I swam to the jetty where volunteers were pulling people out. Using my arms to drag myself up as high as I could, I looked up to see Loudmouth Dave, one of the most vocal marshals. I put my hand up and he shouted words of encouragement while hauling me out of the water. This is the best thing about triathlon: a strong man pulling you out of a lake.

Time: 00:47:20 – genuinely shocked, I was expecting an hour after such a shaky start

“How do I undo this again?”

T1

I’d forgotten to let water into my wetsuit before getting out but didn’t struggle too much extricating myself. I walked briskly to my bike, concentrating hard on remembering to take off my goggles. I wrestled with a jacket and dropped my helmet putting it on. Socks on, shoes on, mitts on and I trotted through transition to the bike mount line, letting out a substantial burp on the way.

Time: 00:04:34

Bike: 90km

My legs felt fine as I got on the bike, a little tired but I figured they’d warm up. The course was two laps, an out and back with a large loop as the turnaround halfway through each lap, on reasonably quiet roads including some pretty lanes. It was narrow in places, making it difficult to overtake – especially when I came across a man riding in the middle of the road in the other direction, who I may or may not have called a dickhead.

I found it hard to keep my speed up and there didn’t seem to be a reason for it. It wasn’t windy and the course was predominantly flat. I was riding a bike that I normally ride a lot faster when laden with a heavy saddle bag. It was disheartening.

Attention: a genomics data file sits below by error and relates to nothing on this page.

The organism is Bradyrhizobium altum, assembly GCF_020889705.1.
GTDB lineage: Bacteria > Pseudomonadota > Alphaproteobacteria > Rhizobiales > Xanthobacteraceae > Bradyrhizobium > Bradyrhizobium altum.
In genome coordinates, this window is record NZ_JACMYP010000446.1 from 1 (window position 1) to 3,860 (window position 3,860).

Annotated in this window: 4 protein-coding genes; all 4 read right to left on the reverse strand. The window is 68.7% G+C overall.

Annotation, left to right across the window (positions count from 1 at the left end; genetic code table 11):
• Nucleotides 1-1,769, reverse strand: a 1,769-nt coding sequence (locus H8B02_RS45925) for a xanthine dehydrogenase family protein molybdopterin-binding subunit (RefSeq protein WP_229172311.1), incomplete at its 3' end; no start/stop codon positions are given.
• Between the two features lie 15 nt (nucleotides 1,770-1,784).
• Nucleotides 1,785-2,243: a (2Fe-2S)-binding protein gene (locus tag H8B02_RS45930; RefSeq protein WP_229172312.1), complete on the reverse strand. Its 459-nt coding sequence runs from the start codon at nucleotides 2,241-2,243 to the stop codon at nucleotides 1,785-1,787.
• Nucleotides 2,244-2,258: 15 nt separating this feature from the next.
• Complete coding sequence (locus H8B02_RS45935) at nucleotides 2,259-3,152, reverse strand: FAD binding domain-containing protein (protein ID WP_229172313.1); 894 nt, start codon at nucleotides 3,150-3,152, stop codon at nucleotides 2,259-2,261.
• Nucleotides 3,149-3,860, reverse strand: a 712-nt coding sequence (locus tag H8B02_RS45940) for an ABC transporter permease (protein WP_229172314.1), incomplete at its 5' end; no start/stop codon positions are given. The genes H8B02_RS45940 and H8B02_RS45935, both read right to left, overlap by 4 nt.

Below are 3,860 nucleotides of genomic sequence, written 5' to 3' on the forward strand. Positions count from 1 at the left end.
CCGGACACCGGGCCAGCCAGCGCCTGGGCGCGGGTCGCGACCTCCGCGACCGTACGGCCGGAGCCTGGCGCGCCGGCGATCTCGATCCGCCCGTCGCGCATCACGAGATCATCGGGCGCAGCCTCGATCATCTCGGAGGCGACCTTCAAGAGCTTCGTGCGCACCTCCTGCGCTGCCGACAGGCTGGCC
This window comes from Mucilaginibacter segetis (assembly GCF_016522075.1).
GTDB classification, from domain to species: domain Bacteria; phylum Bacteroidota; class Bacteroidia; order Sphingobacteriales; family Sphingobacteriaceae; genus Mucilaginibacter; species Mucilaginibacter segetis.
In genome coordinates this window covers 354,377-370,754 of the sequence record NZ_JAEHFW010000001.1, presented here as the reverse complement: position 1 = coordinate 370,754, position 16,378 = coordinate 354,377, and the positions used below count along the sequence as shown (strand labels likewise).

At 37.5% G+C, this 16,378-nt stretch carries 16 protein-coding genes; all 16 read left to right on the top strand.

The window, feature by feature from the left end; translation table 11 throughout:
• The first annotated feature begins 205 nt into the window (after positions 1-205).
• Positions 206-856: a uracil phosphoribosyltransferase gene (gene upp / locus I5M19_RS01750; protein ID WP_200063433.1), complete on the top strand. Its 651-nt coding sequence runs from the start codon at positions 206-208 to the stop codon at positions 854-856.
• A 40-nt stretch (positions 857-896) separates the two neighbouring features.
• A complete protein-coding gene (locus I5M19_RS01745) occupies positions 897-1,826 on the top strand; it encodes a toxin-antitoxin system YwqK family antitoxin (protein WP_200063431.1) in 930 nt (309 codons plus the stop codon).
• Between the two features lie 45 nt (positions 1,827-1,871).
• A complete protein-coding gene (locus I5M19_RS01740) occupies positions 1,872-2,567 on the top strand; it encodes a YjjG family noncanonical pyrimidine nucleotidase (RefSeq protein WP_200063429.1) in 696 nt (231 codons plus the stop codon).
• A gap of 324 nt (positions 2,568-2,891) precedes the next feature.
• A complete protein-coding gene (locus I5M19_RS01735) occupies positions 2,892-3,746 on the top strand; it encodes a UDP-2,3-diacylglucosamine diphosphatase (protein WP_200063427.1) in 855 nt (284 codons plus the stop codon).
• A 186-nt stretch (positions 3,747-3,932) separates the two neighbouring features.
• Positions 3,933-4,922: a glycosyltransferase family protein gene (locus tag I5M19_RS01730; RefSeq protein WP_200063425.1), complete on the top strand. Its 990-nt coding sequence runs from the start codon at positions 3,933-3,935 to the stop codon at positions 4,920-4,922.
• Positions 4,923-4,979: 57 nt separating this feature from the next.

On the loop there was a hill – “the hill” – just after Hanningford. It wasn’t too bad but after descending there were another two rollers. The first was fine, but on the second I was overtaken in a pincer movement by two men, who came to a standstill directly in front of me. I screamed at them to move but I was boxed in. They must have known they didn’t have the momentum to go up the hill so why pass me only to stop, blocking my path? I can only assume they are London bus drivers.

From here I rode back to the start line. My mum was marshalling here and so it was good to see her. I don’t think she spotted the chap who rode into my rear wheel as I slowed to pull back out onto the main road and begrudgingly began my second lap.

By this point I’d eaten 2 bites of a PowerBar Ride bar (a chocolate and peanut concoction) but my hands were numb so I couldn’t eat anything else as I couldn’t pick it up. In the end I stopped to shake some life back into my hands and ate the rest of the bar, which annoyingly let lots of people past me.

One part of the course had subsidence due to a badger sett, and a marshal was positioned here to warn cyclists/scare away badgers. I didn’t see any badgers here BUT later on I saw a dead badger by the side of the road – hopefully there hadn’t been a cyclist-badger incident. My mum saw one rider come down and not get back up, so I hope he was alright. My brother also spoke to a chap who’d ridden into a ditch and cut his face.

My second lap was slow and rubbish. I struggled for power, motivation, speed and confidence. Nothing hurt but nothing felt great. I’d been hoping for 3 hours on the bike and felt very disappointed when this slipped by, but couldn’t do a lot about it.

Time: 03:12:25

113 Cotswold Middle Distance Tri –- Harriet Lamb

T2

I ran to where I’d racked, where the label clearly had my name and number… and could only see other people’s stuff. There were towels and clothes strewn on the floor but none of my belongings. Hmm, I thought, I must have been moved elsewhere. I set off to have a look around before realising this was absurd and looked under the pile of stuff – there were my shoes! I had to rearrange all the bikes to get mine in and root around to find my shoes.

Time: 00:04:01

Run: 21.1km